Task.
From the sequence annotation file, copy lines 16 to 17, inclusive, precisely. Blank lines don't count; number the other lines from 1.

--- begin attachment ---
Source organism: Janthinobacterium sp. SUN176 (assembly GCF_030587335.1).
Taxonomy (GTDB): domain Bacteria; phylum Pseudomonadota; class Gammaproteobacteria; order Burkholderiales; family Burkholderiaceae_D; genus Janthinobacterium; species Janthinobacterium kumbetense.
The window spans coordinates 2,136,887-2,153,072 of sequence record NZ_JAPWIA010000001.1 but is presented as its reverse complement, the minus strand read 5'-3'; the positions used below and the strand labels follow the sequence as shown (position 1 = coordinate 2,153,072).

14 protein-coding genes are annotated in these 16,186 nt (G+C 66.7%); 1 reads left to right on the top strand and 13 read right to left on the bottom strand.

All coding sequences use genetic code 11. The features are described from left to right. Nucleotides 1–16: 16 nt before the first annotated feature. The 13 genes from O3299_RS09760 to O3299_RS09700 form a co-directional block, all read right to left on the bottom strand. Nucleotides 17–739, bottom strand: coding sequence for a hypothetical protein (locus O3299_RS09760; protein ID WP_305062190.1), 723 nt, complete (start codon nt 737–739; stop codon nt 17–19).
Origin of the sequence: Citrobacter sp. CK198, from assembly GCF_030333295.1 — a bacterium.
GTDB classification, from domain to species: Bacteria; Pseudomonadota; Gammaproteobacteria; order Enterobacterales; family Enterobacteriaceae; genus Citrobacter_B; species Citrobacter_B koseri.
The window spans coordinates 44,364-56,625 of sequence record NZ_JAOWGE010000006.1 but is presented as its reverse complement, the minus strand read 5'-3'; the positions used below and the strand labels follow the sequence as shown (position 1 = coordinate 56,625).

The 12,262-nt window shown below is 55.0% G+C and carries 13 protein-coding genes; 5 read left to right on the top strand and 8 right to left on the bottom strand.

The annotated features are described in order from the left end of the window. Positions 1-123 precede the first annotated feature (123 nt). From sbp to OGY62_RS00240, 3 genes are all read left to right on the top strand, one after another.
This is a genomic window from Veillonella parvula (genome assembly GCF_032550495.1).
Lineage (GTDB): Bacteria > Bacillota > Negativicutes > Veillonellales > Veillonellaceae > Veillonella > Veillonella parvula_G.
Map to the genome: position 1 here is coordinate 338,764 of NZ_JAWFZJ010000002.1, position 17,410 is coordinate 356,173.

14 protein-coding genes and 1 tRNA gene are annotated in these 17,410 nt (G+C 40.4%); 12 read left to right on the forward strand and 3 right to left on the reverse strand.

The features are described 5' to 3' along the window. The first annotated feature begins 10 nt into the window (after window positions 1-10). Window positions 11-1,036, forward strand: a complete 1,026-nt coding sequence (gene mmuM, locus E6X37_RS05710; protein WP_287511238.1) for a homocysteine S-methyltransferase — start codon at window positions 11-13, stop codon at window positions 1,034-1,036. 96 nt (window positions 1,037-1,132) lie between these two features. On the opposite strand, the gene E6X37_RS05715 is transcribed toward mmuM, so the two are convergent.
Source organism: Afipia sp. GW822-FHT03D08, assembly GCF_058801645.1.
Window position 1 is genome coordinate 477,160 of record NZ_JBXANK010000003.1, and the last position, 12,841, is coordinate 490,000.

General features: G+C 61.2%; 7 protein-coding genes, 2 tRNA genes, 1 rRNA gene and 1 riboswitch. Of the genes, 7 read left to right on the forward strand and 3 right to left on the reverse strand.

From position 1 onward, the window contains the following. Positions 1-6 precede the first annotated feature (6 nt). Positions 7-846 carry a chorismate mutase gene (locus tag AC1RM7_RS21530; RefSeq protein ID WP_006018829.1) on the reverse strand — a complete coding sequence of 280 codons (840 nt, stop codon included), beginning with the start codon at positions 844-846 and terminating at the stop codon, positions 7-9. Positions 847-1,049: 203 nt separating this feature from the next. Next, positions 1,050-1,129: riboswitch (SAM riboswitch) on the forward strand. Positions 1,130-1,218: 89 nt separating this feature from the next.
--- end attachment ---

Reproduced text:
Source organism: Afipia sp. GW822-FHT03D08, assembly GCF_058801645.1.
Window position 1 is genome coordinate 477,160 of record NZ_JBXANK010000003.1, and the last position, 12,841, is coordinate 490,000.